Report of the Socialist Party of Ireland to the Third International
1920, first published in Marxist Review, Issue No. 2, January-February 1973.

The document was written by the SPI in response to Roddy Connolly's political attacks on the SPI leadership and was presented to the ECCI after the Second Congress (August 1920) in their defence. As such, it (intentionally) overestimates their influence at the time.

The first attempt at establishing a socialist party in Ireland was made by James Connolly on his return from Scotland to Dublin in 1896. Gathering a few friends around him he embarked upon propaganda which issued in 1898 in the production of a weekly paper called the Workers' Republic. By 1903, the Irish Socialist Republican Party, as it was called, had been almost completely extinguished in Dublin and Cork, the two centres in which it was established, [due] to an unrelenting personal persecution of its members by the Nationalist and Catholic reactionaries.

Its members were scattered abroad, Connolly and other members going to the United States, others to Great Britain and the British Colonies. The files of the Workers' Republic of that period show the passage of the Irish Socialist Republican Party from the stage of social-democratic political propaganda with a programme of palliative measures to that of revolutionary socialism, basing itself upon the industrial organisation of the working class, without denying to itself any field of action upon which it could meet and do battle with the forces of capital.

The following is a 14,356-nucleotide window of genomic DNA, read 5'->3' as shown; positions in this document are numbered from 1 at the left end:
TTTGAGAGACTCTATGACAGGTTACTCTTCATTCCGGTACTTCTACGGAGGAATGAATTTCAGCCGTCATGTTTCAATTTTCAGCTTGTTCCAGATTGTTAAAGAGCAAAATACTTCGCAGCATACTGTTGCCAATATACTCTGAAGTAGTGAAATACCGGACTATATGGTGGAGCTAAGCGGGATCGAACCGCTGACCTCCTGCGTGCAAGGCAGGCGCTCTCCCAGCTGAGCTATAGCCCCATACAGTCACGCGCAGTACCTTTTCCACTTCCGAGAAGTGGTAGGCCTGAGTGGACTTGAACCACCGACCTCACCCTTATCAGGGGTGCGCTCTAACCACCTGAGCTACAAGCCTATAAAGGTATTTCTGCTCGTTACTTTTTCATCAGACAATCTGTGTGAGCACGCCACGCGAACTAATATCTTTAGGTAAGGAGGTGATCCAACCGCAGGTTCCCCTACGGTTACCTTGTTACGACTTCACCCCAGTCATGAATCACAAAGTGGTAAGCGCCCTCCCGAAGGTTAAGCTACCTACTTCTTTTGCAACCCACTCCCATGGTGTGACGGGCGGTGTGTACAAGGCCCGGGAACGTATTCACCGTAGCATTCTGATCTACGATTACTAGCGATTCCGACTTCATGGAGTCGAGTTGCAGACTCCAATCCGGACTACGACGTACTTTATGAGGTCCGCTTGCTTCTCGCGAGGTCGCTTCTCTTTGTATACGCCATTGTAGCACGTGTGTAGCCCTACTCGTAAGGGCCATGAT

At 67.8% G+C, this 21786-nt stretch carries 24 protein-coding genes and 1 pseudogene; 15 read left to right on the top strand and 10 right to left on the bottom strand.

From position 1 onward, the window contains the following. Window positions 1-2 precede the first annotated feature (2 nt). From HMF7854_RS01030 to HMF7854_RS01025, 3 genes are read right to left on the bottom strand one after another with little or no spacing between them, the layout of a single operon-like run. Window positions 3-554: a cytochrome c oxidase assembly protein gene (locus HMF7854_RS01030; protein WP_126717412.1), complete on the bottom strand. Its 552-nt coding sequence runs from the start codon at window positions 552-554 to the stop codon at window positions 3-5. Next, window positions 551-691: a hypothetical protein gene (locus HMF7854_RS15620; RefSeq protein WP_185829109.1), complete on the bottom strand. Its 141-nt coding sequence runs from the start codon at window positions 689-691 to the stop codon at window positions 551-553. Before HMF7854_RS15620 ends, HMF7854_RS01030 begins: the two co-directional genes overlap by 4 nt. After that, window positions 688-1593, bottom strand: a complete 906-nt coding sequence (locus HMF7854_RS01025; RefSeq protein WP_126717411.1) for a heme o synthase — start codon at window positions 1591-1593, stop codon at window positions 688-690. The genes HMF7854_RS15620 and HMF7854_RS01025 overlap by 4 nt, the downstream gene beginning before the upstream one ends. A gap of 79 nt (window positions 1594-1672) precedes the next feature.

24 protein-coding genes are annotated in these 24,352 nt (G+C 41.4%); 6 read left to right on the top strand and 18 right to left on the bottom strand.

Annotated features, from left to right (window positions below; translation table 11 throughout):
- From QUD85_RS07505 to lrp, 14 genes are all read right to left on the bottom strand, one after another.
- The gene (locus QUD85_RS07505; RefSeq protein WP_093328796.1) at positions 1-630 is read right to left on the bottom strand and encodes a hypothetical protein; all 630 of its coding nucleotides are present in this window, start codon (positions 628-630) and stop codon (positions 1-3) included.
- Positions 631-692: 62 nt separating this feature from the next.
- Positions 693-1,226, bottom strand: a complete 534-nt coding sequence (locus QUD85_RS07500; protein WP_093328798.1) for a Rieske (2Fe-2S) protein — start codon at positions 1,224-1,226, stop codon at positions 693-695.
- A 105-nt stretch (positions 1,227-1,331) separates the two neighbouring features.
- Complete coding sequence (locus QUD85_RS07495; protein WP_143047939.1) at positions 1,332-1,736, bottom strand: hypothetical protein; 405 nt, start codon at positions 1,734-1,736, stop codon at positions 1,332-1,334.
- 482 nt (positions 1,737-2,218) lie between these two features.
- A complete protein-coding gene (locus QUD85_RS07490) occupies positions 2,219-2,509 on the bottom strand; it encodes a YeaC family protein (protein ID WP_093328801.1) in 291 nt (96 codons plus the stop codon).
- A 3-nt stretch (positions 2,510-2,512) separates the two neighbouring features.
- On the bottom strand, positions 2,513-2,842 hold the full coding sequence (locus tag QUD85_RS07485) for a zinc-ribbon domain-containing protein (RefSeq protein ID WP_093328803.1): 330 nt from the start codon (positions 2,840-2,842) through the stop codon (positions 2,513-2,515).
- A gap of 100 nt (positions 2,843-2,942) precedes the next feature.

Before passing from the work of the ISRP, it is well to observe that it was the first Irish organisation of any kind to express in a public manner the hostility of the Irish people in general to the piratical policy of the British Empire in attacking the South African Republic and the Orange Free State in 1899-1903. The lead then given with a courage that none of the bourgeois parties could muster was very effectively done by the party and several members were arrested.